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03 Aug 2023
by Matthew Gregson

Are Total Reward Statements still fit for purpose?

Matthew Gregson, Executive Director, Howden Employee Benefits & Wellbeing, says businesses should take an approach that focuses on the employee, rather than just list benefits

Goodbye total value statement – hello, total value prospectus.jpg 1


In today’s dynamic work environment, where people move jobs more often and are more aware than ever of their worth, it is crucial for employers to ensure employees understand the total value of their compensation and benefits package.

But that doesn't make the case for the Total Reward Statement (TRS) in its current format.

One significant flaw lies in the way traditional TRSs are presented. Too often they are bland, itemised lists that primarily focus on highlighting how much an employee costs the business.

This approach fails to resonate with employees on an emotional level or have any practical application in helping them extract value from that offer.

While a TRS can provide useful information for employees negotiating a new job or managing their taxes, there is the need for a more compelling document that compel people to engage with them.

It shouldn’t be a statement

A Total Reward Statement should be renamed a Total Value Prospectus (TVP). Not only is it about the ‘value’ employers are providing their employees, which is more expansive than ‘Reward’, it isn’t a statement, like a bank statement, but a marketing tool, to ensure employees connect with the value therein.

When we consider a TVP (as opposed to TRS) in this way, the focus is less on the cost of benefits and the amount of compensation and more on how employees can use them to help manage their financial and health wellbeing.

The approach should provide information and aspiration in equal measure, together with clear ‘calls to action’, to help employees extract maximum value from what the company provides.

A TVP can also then act as a mechanism for attracting new employees, as it is more of a cultural statement about how the business wants to support employees, rather than an uninspiring, detached table of numbers.

Think beyond the list

Delivering a TVP comes down to several factors, including the size and budget of the organisation, the use of benefits technology and how your people best engage with work-related content.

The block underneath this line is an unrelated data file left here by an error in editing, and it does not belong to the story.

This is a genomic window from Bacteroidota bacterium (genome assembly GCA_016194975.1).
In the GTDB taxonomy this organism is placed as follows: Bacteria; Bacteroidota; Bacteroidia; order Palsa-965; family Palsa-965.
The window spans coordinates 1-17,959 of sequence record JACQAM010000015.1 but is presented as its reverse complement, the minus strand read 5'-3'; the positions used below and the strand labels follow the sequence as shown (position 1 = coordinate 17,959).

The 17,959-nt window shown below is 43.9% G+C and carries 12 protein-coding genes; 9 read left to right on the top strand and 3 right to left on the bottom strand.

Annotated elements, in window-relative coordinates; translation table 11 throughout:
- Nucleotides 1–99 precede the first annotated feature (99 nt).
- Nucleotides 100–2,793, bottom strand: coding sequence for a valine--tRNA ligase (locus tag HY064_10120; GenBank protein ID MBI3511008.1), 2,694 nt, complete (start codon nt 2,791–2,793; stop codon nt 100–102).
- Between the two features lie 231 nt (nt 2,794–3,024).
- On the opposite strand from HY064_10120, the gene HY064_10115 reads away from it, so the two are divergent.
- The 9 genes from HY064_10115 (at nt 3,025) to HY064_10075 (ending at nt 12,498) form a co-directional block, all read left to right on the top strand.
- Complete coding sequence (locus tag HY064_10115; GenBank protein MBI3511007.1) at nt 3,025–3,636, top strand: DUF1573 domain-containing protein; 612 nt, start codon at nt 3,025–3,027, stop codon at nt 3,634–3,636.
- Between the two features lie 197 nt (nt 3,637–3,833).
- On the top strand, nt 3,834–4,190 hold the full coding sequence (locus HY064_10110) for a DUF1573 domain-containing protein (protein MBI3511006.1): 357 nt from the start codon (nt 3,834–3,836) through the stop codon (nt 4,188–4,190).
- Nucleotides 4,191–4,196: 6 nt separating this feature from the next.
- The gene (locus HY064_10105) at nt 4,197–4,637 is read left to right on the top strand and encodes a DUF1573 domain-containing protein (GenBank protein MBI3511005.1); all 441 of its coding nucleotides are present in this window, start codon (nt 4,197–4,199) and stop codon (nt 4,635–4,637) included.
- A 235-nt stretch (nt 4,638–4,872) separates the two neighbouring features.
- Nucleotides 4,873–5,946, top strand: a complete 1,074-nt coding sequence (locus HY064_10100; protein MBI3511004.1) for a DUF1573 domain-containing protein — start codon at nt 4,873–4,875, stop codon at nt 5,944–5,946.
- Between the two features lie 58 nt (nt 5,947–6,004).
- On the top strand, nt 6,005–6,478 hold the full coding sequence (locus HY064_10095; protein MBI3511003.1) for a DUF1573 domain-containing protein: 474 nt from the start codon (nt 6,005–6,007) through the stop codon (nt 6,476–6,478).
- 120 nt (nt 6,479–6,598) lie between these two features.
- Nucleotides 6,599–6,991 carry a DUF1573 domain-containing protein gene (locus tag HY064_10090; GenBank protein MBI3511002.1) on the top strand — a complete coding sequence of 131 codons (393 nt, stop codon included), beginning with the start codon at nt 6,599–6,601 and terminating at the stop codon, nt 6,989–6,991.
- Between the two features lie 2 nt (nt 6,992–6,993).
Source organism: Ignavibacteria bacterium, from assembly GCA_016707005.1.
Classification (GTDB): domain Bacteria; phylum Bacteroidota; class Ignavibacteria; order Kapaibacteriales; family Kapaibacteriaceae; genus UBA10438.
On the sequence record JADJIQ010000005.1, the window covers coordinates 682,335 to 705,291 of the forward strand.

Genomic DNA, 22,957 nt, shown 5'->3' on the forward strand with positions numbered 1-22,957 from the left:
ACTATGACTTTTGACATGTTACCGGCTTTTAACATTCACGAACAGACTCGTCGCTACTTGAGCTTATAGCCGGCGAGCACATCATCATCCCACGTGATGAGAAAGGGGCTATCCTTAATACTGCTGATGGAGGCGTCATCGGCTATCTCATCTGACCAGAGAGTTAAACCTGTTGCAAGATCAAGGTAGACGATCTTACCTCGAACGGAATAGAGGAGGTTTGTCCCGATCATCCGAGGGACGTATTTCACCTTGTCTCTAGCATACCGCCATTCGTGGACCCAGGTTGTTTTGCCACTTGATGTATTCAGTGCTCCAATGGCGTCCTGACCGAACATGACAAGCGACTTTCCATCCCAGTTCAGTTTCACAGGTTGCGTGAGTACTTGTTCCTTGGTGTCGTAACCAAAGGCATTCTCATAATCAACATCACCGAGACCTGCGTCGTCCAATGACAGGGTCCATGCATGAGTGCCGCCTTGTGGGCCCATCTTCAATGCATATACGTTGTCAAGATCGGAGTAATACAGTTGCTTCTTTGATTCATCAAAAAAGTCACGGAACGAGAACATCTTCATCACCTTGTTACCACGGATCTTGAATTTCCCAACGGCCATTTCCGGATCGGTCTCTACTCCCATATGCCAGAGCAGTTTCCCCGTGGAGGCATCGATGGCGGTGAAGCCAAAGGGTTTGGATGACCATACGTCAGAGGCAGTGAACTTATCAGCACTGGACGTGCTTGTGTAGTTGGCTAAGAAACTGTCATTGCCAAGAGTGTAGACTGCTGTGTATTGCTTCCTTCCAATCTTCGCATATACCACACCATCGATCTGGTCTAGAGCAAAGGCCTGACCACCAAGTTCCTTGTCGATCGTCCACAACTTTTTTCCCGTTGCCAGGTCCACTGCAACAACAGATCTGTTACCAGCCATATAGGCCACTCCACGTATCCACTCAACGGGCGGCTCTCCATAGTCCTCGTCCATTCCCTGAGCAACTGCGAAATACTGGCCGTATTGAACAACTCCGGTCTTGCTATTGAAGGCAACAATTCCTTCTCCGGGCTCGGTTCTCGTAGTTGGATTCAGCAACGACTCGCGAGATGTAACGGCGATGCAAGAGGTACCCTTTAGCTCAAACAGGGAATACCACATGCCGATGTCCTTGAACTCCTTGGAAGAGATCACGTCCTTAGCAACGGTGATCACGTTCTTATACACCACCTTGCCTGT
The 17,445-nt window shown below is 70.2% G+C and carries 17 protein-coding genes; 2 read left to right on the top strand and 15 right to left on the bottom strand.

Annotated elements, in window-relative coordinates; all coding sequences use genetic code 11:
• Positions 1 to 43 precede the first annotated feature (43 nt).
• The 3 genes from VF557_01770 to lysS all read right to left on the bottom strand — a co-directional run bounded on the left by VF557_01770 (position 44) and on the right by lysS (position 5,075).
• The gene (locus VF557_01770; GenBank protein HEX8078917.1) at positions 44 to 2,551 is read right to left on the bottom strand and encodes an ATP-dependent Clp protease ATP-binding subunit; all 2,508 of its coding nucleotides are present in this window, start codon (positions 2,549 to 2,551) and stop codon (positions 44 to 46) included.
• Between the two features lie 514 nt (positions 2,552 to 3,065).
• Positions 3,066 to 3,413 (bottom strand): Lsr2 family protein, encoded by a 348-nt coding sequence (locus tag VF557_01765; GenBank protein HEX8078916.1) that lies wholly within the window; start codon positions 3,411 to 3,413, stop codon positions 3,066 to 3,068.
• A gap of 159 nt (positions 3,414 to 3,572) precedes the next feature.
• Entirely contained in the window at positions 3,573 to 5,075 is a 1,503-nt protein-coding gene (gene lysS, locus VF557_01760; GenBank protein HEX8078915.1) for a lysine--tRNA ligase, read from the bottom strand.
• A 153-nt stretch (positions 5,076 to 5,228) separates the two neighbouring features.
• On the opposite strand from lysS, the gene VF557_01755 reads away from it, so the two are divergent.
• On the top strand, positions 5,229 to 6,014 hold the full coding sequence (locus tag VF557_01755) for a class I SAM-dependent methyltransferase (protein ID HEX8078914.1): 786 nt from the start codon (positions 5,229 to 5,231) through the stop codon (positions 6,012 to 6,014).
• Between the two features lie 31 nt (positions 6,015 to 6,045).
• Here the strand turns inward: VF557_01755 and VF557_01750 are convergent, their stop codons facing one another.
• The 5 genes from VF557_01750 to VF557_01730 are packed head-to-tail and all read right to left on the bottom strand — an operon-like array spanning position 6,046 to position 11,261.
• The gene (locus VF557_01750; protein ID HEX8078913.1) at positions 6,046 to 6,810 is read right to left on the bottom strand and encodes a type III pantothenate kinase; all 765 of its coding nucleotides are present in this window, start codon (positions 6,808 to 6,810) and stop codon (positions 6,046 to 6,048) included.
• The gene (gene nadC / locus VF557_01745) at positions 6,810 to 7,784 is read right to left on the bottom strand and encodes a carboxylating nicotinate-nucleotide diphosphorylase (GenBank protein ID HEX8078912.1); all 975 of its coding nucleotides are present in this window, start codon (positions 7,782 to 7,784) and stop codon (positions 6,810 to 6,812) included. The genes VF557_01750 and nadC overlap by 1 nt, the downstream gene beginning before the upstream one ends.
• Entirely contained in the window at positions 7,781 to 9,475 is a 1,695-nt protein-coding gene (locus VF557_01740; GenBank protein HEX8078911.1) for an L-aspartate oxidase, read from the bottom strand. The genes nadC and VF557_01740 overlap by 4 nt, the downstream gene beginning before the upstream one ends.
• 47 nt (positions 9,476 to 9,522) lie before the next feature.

For some, a TVP can be an addition or integration to a benefits platform, with some synergies and efficiencies in the use of data – so long as it isn’t just going to produce that itemised cost summary.

For others, it may be a digital asset (like a brochure), which still provides a personalised summary of the levels and costs of each component of compensation and benefits, but which can also then embed video, audio, document links, website links and so much more, to bring the experience to life.

It comes down to this simple fact – as per our 2023 Benefits Design Research in conjunction with REBA: only 9% of reward professionals think they are delivering benefits communications well.

If you are in the 91%, then at least the idea highlighted above, if not the exact execution, should put you on a path to better communicating the value of your benefits proposition and getting some form of return on investment.

At Howden, we work with leading employers to help them provide exceptional benefits communication, including TVPs. We understand the importance of effectively communicating the true value of benefits to employees and can help employers achieve this goal.

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In partnership with Howden Employee Benefits & Wellbeing

Howden provides insurance broking, risk management and claims consulting services, globally. We work with clients of all sizes to provide dedicated employee benefits & wellbeing consultancy.

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